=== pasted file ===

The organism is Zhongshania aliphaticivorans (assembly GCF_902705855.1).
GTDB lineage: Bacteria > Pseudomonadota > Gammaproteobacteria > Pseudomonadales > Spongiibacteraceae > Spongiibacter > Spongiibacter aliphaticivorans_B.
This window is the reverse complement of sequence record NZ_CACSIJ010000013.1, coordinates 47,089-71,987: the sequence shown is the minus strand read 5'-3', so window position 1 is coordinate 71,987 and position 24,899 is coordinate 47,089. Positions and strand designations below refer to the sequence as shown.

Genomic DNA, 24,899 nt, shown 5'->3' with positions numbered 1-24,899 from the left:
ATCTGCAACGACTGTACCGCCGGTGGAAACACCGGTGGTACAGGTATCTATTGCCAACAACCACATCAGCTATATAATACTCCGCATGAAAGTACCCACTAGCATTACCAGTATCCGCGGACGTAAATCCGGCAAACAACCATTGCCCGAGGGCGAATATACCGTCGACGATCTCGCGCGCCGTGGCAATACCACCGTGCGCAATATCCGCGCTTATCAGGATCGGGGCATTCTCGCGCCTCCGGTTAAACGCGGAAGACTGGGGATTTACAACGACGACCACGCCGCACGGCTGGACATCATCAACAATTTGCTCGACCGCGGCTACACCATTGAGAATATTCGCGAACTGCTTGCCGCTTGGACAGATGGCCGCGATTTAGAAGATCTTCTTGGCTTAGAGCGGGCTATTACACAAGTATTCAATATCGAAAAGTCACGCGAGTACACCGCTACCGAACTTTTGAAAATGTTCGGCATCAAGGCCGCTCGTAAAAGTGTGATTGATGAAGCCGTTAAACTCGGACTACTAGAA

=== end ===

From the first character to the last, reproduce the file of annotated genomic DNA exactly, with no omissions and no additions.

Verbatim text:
The organism is Zhongshania aliphaticivorans (assembly GCF_902705855.1).
GTDB lineage: Bacteria > Pseudomonadota > Gammaproteobacteria > Pseudomonadales > Spongiibacteraceae > Spongiibacter > Spongiibacter aliphaticivorans_B.
This window is the reverse complement of sequence record NZ_CACSIJ010000013.1, coordinates 47,089-71,987: the sequence shown is the minus strand read 5'-3', so window position 1 is coordinate 71,987 and position 24,899 is coordinate 47,089. Positions and strand designations below refer to the sequence as shown.

Genomic DNA, 24,899 nt, shown 5'->3' with positions numbered 1-24,899 from the left:
ATCTGCAACGACTGTACCGCCGGTGGAAACACCGGTGGTACAGGTATCTATTGCCAACAACCACATCAGCTATATAATACTCCGCATGAAAGTACCCACTAGCATTACCAGTATCCGCGGACGTAAATCCGGCAAACAACCATTGCCCGAGGGCGAATATACCGTCGACGATCTCGCGCGCCGTGGCAATACCACCGTGCGCAATATCCGCGCTTATCAGGATCGGGGCATTCTCGCGCCTCCGGTTAAACGCGGAAGACTGGGGATTTACAACGACGACCACGCCGCACGGCTGGACATCATCAACAATTTGCTCGACCGCGGCTACACCATTGAGAATATTCGCGAACTGCTTGCCGCTTGGACAGATGGCCGCGATTTAGAAGATCTTCTTGGCTTAGAGCGGGCTATTACACAAGTATTCAATATCGAAAAGTCACGCGAGTACACCGCTACCGAACTTTTGAAAATGTTCGGCATCAAGGCCGCTCGTAAAAGTGTGATTGATGAAGCCGTTAAACTCGGACTACTAGAA